The application of Stearns, U.S. Pat. No. 4,326,376, issued Apr. 27, 1982 describes a flow circuit and a basic engine control for a turbofan engine. The circuits provided are three: (1) a minimum flow circuit; (2) a flow circuit as a function of engine compressor discharge pressure; and (3) a flow circuit that increases in direct relation to the power setting. This circuitry is satisfactory for a turbofan engine but does not meet the requirements of circuitry for other engine configurations such as the turboshaft or turboprop engines.

A related application of Stearns, Ser. No. 191,547, filed Sept. 29, 1980 describes a method of adapting a basic control for turbofan engine to the circuitry needed for either turboprop or turboshaft engines by providing within the control a plurality of recesses to receive adapter plugs in which are included the necessary control elements peculiar to a particular engine configuration. By appropriate arrangement of the flow passages in the basic control so as to intersect the recesses the circuitry may be modified within the basic control to adapt the control to the different configurations. These plugs serve to direct the fuel flow and control pressure flows within the basic control to suit the requirements of a particular configuration.

Another Stearns application, Ser. No. 191,548, filed Sept. 29, 1980 is to some extent a modification of Stearns Ser. No. 191,547, filed Sept. 29, 1980 in that the arrangement of plugs and recesses is replaced by an adapter block attached to the basic control housing and having therein the peculiar flow passages and control devices to provide the necessary flow circuitry for a particular engine. Thus by removal of the turbofan adapter block and substitution of a turboshaft adapter block the circuitry is modified to suit the control to the requirements of the turboshaft engine. Similarly another adapter block for the turboprop engine with suitable flow passages and valves therein would serve to modify the basic control circuitry to suit the requirements of the turboprop engine.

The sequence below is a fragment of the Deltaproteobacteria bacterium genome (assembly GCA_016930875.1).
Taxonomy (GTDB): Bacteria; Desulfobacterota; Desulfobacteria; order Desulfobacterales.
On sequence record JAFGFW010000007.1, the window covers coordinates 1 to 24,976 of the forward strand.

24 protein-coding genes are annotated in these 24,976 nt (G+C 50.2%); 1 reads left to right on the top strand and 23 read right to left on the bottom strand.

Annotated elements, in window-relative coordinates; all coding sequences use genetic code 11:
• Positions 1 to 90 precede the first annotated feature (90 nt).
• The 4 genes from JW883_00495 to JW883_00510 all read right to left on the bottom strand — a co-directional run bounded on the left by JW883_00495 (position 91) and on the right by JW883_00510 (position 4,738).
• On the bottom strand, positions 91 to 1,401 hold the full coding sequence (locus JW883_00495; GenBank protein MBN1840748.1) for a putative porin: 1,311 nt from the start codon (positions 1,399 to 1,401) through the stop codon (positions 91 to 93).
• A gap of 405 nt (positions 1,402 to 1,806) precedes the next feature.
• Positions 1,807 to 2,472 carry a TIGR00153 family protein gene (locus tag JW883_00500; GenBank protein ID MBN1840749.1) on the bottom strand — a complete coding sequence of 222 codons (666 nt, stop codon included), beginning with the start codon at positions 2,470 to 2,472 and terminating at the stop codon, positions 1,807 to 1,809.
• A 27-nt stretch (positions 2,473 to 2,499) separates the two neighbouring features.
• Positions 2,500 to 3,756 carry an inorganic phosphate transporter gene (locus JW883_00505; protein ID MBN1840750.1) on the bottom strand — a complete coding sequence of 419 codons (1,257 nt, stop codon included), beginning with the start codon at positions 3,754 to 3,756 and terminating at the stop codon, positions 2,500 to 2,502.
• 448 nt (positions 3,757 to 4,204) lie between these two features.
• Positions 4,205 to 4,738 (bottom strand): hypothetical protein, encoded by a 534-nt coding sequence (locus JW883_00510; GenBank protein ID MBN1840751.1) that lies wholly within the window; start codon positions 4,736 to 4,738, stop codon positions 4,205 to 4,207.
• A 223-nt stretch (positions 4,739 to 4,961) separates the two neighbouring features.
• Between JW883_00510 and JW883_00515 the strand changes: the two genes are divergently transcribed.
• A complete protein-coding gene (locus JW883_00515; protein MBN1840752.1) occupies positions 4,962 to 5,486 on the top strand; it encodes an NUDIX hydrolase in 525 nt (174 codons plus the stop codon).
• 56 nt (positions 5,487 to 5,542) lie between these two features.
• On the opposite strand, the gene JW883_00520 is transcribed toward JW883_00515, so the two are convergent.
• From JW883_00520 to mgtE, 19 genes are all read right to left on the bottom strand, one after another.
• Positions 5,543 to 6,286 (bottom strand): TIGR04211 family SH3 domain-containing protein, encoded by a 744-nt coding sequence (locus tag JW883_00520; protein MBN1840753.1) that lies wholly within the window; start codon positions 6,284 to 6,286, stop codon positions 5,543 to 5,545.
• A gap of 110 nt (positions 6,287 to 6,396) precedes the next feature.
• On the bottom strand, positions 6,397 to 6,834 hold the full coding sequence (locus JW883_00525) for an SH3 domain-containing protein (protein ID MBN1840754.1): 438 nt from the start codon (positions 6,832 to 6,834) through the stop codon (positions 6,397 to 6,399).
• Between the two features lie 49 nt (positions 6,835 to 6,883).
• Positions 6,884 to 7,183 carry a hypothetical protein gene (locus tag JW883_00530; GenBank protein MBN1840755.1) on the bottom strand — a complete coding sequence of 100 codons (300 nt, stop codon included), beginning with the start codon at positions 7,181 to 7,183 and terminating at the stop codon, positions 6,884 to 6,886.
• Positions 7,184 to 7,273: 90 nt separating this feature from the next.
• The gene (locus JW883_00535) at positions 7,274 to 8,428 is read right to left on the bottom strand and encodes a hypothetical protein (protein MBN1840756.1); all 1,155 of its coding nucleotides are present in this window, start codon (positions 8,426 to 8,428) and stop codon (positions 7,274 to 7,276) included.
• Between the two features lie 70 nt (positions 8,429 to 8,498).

The purpose of both these latter applications is to cover the mechanical structure by which to adapt a basic fuel control for one configuration of a gas turbine engine to the particular requirements of another configuration without a complete revision of the entire control. That is to say the elements of a control common to all configurations of turbine engines will be incorporated in the basic control and inserted therein or attached thereto is the modifying structure by which to adapt the basic control to the requirements of other configurations of gas turbines.

DISCLOSURE OF INVENTION

The present invention is concerned with the flow circuitry in the several configurations of the turbine engine. One feature of the invention is therefore a flow circuitry for turbine engines other than turbofan engines. Another feature is an arrangement of the flow circuitry by which to obtain the necessary fuel flow for different engine configurations such as the turboshaft or turboprop engine configurations. Another feature is flow circuitry for different engine configurations that may be obtained by modifying a basic engine control by the attachment thereto or insertion therein of control elements that route the fuel flow and pressure control flow to accomplish the desired modification of the control to a particular engine configuration.